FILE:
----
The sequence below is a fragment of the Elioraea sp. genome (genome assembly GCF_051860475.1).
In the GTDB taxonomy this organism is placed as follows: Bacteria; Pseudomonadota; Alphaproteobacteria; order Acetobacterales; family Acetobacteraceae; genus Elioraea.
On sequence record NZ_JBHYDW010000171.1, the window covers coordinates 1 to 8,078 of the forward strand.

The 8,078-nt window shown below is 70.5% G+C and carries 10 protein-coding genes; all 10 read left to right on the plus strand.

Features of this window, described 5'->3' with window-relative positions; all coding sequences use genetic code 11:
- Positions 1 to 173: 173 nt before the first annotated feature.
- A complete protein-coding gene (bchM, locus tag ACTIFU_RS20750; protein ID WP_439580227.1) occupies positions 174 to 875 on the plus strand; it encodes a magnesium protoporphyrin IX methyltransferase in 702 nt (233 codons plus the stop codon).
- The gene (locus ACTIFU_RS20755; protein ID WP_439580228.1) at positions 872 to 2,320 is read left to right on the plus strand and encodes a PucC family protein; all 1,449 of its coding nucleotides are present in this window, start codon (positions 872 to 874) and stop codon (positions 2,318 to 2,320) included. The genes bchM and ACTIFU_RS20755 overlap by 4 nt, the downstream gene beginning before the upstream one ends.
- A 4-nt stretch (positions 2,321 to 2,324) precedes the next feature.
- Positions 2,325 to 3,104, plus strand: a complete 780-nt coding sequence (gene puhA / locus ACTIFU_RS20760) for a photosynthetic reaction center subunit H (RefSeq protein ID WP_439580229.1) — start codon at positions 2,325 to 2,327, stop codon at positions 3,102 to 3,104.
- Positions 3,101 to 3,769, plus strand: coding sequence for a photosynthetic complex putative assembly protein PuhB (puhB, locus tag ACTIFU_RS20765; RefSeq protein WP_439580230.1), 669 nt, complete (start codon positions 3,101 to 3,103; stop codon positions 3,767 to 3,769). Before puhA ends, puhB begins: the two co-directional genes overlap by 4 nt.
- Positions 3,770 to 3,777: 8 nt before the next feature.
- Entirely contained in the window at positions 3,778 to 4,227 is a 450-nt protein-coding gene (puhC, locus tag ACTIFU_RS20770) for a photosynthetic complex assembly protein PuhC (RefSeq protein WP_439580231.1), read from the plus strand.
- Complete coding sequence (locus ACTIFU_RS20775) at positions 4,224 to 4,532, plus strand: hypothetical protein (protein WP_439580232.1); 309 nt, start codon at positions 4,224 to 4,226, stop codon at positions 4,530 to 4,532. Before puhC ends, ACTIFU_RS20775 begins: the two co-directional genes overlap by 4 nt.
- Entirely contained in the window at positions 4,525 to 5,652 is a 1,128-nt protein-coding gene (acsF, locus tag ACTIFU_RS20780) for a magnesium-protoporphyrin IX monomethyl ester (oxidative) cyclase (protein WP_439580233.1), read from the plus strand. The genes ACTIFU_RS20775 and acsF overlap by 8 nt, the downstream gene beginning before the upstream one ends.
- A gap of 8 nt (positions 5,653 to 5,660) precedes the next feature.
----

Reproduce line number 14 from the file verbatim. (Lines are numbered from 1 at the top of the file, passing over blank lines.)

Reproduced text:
- Complete coding sequence (locus ACTIFU_RS20775) at positions 4,224 to 4,532, plus strand: hypothetical protein (protein WP_439580232.1); 309 nt, start codon at positions 4,224 to 4,226, stop codon at positions 4,530 to 4,532. Before puhC ends, ACTIFU_RS20775 begins: the two co-directional genes overlap by 4 nt.